Asset allocation: overweight global equities
After the euro summit about Greece on 12 July, things moved more quickly towards clarification. Declining uncertainty was seen as positive for risky assets. After having taken profits on our long duration position in core eurozone government bonds some time ago, we felt it time for an overall re-risking. Supporting this rationale was our expectation of better economic growth in the industrialised world and, even with a Fed rate hike likely later this year, a still accommodative monetary environment. We have thus gone overweight in global equities. The additional efforts by the Chinese authorities to stabilise China’s equity markets contributed to a much more positive market risk sentiment, which has been underlined by the subsequent sharp plunge in volatility.
This also supports the expressed earlier in our commentary on Chinese equities and our avoiding an underweight in emerging equities, because it is one of the few broad asset classes that, in our opinion, is still attractively valued. The outlook for growth is cloudy not just in China, but in numerous other countries. So we think it is too early to consider an overweight in emerging market equities on valuation grounds.
We prefer to be exposed to the attractive valuations of emerging equities via emerging Asia, which we believe offers good value and quality. Underlying earnings in Asia are on a par with developed companies’ earnings; monetary and fiscal policies are more supportive and we believe in the region’s reform progress. We are overweight Asian emerging equities versus broad emerging equities. Since we invest in MSCI indices, our exposure to Chinese domestic shares, which have made much larger moves than Chinese shares traded in Hong Kong, is limited. So we did not benefit on the upside, but we also did not suffer from the correction.
We expressed our concerns about China by going underweight in emerging market debt denominated in US dollars. This asset class has benefited from the search for yield among investors and has seen stronger inflows than emerging market equities. In an environment of fading liquidity, a lower appetite for this asset class leads us to conclude that emerging market debt is at risk of being the target of ‘hot money’ flows. This could be even more the case for corporate debt, which makes up about 20% of our investment universe.
As said, valuation-wise, emerging equities (particularly Asian) offer value in an otherwise expensive range of asset classes, while emerging market hard currency debt is neutral. It offers no yield pickup over US credit with comparable ratings and there is a risk that yields will rise in the US once the Fed starts tightening. Local currency debt has been bolstered by recent currency depreciations as the foreign exchange element has added to its appeal. Finally, local currency debt has lagged emerging equities by more than hard currency debt, while historically, the two asset classes have been closely linked.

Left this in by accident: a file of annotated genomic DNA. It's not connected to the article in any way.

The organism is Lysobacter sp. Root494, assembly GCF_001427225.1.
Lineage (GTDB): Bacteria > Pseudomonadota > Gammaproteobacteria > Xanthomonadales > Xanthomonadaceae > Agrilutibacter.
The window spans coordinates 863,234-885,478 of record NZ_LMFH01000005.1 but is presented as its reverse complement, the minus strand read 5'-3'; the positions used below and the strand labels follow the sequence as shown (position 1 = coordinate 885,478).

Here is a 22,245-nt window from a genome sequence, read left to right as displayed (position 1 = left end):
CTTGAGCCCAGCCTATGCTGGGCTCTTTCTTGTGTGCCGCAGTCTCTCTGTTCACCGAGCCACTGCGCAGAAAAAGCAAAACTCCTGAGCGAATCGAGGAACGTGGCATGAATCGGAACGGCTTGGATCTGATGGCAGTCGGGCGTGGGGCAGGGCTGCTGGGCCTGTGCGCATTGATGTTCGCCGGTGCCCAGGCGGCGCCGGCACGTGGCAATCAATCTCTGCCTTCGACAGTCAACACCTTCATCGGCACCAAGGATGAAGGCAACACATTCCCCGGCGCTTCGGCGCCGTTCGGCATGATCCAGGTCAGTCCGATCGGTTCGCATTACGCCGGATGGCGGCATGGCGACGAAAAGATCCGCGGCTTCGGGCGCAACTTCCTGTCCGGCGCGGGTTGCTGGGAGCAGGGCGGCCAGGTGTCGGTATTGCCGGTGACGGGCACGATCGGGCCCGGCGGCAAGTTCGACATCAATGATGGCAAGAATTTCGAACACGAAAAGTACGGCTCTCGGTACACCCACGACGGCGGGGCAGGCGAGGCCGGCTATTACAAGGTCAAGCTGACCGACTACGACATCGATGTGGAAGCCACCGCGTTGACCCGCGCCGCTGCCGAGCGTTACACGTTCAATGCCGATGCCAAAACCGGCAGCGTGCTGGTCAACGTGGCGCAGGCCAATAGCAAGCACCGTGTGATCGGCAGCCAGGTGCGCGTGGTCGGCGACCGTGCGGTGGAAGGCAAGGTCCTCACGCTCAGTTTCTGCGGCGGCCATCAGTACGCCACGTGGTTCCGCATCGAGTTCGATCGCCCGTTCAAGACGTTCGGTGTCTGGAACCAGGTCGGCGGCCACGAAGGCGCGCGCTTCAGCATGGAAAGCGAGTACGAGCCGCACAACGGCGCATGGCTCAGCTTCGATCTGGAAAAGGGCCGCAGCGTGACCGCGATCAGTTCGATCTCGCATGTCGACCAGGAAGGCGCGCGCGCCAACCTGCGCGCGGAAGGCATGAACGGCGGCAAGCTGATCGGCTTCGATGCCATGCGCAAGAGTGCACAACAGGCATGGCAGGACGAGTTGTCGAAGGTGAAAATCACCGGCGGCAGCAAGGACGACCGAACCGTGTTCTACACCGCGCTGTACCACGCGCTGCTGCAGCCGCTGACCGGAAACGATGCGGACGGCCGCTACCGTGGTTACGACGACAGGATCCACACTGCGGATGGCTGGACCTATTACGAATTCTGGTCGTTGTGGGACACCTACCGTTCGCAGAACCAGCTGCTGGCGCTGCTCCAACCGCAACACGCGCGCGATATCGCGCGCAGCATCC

Within Europe, we kept an overweight in high-yield corporate bonds for fundamental and carry reasons. We are overweight small caps versus large caps in Europe, which is related to our positive view on where Europe is in the economic cycle relative to emerging economies. Thus, we are exposed to European assets, but the exposure is somewhat hedged by our short euro position versus the US dollar.
In commodities, we don’t yet foresee a turning point in prices, and prices have fallen to very low levels. This level of valuations limits the further downside potential for commodities so we have closed the underweight in commodities.
In our flexible multi-asset positions, we implemented a convergence trade by going long US Dollar high yield debt versus credit default swaps, because the spread differential and spread ratio are attractive.
We have a long position in the Japanese yen versus the euro and the South Korean won to hedge China-related risk. The yen is traditionally a safe haven currency in periods of trouble. We don’t see any signs that the Bank of Japan will try to weaken the yen further through an increase in its quantitative easing. Given high exposure to China and domestic weakness, the Bank of Korea may cut even rates further at some point.
We are overweight the US consumer discretionary and information technology sectors, which should benefit from rising consumer spending.
We are positive on the outlook for Japanese credit and long 5-year forward US inflation swaps.
We are long the cheap Mexican peso versus the strong British pound and long the US dollar versus the overvalued Swiss franc.
We are long the yen versus a 50/50 split of the US dollar and the New Zealand dollar. Our valuation models indicate that the yen is cheap versus both currencies and, faced with weak economic data, the Reserve Bank of New Zealand recently had to abort its hiking cycle and started to cut rates in July. As in Australia, the central bank would like to see a weaker currency.
Just as in our core allocation, we are short the euro versus the US dollar.